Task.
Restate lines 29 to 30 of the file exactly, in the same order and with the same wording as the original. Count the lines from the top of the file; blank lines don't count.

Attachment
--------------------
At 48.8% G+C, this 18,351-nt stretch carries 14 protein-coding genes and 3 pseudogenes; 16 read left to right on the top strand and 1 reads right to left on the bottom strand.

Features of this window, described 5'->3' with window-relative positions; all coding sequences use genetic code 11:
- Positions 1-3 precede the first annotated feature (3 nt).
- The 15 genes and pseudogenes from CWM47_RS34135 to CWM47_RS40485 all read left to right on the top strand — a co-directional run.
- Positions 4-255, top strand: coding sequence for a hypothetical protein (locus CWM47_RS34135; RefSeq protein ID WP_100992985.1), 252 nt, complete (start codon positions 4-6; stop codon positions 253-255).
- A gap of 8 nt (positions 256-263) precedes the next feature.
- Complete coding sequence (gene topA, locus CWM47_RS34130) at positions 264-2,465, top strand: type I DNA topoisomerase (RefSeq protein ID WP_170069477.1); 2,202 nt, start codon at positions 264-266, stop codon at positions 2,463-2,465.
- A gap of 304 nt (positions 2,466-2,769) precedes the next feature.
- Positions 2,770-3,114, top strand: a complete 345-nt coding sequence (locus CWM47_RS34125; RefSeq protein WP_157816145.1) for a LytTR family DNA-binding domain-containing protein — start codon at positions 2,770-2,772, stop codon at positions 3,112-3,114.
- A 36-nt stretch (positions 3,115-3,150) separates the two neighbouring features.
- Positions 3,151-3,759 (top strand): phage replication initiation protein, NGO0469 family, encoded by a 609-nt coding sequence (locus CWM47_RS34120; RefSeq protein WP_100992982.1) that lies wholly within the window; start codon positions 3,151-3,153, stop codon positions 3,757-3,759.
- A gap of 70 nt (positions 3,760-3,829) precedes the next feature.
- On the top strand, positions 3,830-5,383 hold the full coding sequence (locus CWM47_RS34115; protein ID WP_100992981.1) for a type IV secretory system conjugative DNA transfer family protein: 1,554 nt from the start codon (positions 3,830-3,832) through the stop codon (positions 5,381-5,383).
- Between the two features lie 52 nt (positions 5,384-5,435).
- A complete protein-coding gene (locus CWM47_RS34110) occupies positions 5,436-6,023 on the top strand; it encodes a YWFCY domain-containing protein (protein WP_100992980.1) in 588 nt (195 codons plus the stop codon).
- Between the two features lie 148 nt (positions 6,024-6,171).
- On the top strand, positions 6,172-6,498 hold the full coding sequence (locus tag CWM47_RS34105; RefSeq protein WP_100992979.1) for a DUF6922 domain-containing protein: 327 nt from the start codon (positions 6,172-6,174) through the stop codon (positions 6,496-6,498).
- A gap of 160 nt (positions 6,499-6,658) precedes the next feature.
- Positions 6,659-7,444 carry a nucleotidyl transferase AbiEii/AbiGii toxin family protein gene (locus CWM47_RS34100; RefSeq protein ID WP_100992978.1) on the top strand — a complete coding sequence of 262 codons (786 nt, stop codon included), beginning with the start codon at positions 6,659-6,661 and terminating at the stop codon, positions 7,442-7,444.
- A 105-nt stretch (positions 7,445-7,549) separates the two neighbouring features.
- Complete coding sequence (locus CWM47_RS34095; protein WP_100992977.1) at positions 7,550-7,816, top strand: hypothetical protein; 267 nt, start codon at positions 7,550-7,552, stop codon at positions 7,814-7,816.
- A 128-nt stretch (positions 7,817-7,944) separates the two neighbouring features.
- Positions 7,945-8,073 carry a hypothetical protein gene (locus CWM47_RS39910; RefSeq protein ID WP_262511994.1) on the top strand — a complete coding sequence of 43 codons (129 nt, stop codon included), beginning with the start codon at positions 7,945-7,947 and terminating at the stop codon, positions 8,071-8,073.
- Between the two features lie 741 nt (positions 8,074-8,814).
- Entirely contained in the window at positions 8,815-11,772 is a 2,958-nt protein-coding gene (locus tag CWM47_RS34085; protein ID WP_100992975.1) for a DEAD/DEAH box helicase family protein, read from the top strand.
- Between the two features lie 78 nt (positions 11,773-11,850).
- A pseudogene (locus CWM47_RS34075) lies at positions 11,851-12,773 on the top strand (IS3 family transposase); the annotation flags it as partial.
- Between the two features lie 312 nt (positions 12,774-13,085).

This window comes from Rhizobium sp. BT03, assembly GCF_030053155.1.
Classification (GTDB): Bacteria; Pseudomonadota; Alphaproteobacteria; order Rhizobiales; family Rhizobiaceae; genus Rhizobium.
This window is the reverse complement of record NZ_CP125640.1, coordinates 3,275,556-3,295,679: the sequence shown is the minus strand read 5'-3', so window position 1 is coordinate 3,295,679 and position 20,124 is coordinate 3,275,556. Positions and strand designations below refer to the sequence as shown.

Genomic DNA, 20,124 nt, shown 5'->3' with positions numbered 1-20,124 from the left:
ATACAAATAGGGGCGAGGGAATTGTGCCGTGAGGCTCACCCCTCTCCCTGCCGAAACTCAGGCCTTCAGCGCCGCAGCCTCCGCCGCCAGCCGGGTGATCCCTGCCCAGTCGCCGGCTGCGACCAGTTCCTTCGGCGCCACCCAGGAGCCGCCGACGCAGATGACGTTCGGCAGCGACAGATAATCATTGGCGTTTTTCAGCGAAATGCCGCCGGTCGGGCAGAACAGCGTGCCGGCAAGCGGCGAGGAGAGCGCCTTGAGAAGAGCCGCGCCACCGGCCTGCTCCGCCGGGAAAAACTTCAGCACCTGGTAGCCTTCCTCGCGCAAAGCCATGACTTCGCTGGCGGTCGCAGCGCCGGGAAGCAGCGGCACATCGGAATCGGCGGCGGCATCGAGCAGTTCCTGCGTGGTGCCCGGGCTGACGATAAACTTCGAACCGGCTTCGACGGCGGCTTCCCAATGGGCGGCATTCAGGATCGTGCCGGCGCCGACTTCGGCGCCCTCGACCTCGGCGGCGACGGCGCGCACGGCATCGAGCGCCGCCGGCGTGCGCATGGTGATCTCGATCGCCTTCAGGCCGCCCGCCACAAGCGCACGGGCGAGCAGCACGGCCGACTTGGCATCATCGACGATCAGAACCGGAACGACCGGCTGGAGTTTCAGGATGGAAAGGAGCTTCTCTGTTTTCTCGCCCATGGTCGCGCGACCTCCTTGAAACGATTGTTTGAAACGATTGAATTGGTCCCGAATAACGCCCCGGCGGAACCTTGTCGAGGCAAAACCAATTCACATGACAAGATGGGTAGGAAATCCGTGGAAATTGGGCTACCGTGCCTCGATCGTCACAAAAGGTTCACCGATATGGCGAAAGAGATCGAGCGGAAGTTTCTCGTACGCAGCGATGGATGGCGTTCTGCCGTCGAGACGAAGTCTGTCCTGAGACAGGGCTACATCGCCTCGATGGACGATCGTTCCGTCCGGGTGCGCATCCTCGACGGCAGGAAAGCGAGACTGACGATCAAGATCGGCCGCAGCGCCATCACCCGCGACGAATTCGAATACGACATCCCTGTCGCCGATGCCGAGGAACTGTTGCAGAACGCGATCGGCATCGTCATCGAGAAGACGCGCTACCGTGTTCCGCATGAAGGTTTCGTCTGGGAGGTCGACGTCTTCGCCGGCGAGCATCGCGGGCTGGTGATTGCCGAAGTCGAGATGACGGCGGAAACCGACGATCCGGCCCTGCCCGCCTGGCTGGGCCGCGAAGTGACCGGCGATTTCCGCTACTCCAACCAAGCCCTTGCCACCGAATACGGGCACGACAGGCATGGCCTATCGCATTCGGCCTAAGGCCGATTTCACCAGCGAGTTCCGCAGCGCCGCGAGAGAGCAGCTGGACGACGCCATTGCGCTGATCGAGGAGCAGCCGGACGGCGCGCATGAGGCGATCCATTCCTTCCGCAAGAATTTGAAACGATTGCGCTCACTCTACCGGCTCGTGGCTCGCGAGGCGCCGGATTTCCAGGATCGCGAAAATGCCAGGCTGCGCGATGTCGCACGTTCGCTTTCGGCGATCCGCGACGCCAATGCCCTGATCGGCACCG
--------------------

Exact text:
This window comes from Rhizobium sp. BT03, assembly GCF_030053155.1.
Classification (GTDB): Bacteria; Pseudomonadota; Alphaproteobacteria; order Rhizobiales; family Rhizobiaceae; genus Rhizobium.